China should be alert to deflation risks
Updated: 2015-02-11 10:03
BEIJING - Although low inflation in January was expected by the general market, the Chinese government must remain on full alert for further deflation pressures amid signs of a flagging economy.
The consumer price index grew 0.8 percent year on year in January, the slowest pace since November 2009 and much lower than 2 percent for the whole year of 2014, according to the National Bureau of Statistics (NBS).
Naturally, people are pretty happy about it. Since the beginning of last year, inflation has remained mild, which means a rise in living cost will not eat too much into disposable incomes.
The most conspicuous benefit was for car owners. China cut gasoline and diesel retail prices 13 consecutive times between July 2014 and the end of January, following declines in international oil prices.
A drop in oil prices was one of the reasons behind the slower CPI rise last month, dragging down inflation by 0.07 percentage point, NBS statistician Yu Qiumei said.
Food price declines due to warm weather and the Spring Festival holiday were also major reasons behind the subdued inflation. The Spring Festival, or China's lunar new year, falls in February this year but was in January last year.
However, many analysts believe low inflation can serve as a metaphoric canary in a coal mine.
Nomura said in a research note that despite the holiday factor, "we believe underlying disinflationary pressures have risen, with CPI inflation easing across the board."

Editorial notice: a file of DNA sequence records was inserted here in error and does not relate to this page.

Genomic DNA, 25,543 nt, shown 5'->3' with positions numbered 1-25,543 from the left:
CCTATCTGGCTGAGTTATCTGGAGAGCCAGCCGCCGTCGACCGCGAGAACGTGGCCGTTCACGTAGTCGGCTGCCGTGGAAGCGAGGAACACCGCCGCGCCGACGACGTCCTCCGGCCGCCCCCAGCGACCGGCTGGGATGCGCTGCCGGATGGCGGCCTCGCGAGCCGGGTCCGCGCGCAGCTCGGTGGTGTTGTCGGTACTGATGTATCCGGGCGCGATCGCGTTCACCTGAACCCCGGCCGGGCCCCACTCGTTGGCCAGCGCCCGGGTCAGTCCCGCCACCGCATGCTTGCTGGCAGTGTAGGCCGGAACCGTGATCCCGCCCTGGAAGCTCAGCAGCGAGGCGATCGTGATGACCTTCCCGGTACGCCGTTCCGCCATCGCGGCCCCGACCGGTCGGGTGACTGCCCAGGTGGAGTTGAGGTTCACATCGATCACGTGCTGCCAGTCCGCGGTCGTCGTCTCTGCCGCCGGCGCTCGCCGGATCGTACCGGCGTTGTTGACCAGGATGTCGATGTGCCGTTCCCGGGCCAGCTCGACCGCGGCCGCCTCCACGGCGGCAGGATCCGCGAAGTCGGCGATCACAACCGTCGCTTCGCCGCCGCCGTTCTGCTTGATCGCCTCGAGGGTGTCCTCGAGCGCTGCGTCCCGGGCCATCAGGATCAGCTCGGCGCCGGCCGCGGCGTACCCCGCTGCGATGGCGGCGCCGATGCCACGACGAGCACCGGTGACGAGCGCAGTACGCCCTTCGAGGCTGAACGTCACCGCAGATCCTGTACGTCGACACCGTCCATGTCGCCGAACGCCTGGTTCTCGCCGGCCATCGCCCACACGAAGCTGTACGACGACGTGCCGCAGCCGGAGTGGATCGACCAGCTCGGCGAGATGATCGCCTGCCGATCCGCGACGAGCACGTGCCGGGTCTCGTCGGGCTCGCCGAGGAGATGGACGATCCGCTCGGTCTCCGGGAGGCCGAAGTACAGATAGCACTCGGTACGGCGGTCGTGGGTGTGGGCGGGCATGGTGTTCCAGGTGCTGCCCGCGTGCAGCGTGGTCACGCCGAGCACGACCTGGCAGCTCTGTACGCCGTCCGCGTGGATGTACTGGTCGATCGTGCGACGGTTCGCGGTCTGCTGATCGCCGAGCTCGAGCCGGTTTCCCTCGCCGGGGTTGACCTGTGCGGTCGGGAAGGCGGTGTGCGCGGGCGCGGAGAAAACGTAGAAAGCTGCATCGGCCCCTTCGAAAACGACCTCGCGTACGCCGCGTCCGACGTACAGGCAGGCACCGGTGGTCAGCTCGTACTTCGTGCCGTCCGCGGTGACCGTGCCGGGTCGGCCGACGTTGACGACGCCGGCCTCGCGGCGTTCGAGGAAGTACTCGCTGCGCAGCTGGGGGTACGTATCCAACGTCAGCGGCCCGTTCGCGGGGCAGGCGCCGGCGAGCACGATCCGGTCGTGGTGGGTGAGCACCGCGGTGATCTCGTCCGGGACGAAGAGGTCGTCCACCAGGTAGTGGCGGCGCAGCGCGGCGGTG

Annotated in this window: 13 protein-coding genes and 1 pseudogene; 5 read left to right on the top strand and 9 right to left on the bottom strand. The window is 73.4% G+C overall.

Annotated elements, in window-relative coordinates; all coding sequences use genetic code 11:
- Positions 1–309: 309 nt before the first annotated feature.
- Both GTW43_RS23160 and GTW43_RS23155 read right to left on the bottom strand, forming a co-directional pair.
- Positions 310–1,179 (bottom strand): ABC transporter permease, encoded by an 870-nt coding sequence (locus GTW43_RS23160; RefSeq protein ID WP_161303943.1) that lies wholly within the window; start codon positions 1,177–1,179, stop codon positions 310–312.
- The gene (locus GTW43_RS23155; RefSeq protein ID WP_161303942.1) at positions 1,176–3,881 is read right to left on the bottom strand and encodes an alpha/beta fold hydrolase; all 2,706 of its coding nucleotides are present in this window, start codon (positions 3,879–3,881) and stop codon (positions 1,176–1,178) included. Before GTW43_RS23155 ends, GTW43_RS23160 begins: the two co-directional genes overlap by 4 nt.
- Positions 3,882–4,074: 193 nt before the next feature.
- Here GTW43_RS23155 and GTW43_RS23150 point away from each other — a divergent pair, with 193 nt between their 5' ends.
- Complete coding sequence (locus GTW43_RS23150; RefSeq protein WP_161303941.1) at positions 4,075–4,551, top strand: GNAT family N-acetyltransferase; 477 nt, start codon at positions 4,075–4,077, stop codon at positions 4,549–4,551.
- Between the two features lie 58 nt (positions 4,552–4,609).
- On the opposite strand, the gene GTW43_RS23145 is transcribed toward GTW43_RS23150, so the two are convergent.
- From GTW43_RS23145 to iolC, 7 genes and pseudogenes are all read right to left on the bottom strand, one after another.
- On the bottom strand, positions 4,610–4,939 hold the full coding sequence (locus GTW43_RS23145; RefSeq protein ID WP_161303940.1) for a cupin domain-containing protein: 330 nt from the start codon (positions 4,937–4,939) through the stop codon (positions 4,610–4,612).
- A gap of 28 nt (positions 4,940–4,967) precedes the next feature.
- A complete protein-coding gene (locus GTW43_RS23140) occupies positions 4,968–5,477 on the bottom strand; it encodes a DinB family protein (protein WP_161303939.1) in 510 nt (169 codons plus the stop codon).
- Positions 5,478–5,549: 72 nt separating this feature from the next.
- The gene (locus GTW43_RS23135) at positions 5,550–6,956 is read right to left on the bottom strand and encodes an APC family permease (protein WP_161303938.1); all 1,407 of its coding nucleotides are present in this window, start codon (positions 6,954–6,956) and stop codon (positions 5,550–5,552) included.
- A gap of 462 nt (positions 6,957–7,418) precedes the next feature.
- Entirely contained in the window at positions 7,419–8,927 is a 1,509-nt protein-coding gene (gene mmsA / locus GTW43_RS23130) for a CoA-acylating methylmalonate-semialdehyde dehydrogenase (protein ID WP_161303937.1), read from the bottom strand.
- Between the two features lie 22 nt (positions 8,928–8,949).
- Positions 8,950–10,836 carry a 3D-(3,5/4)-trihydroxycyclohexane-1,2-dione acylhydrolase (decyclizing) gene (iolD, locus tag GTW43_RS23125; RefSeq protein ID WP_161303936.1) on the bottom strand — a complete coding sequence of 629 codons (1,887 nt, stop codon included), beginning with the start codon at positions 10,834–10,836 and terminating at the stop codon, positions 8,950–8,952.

The disinflationary pressures reflect weakening demand in the economy and worsening overcapacity in upstream industries, the note reads.
In the case of defaltion, price declines will have negative impacts on both investment and consumption, with companies reluctant to invest due to less foreseeable profits and consumers unwilling to buy as they look for even cheeper goods.
The subsequent job loss and excessive inventory will not be that rosy for any economy.
"The January inflation data, together with trade data and PMIs, point to slower growth momentum in economic activity," Nomura said.
China's trade volume tumbled 10.8 percent in January. The manufacturing purchasing managers' index (PMI) fell below 50 for the first time since October 2012.
The institution forecast that inflation will tip up somewhat in February on the reversal of holiday distortion, but it will remain subdued in the coming months.
HSBC agreed, saying that today's data point to further deceleration in inflation and the growth slowdown in January.
It added that the central bank may ease more with another 25-basis-point cut to interest rate in the first quarter.
Nomura also said that further easing is justified and needed against a backdrop of weak growth momentum and weak inflation.
"We believe last week's RRR (reserve requirement ratio) cut was just the start of a series of further easing measures," it said.
Nomura said it maintained its call for three more RRR cuts (50 basis points each quarter) and one more 25-basis-point benchmark interest rate cut in the second quarter.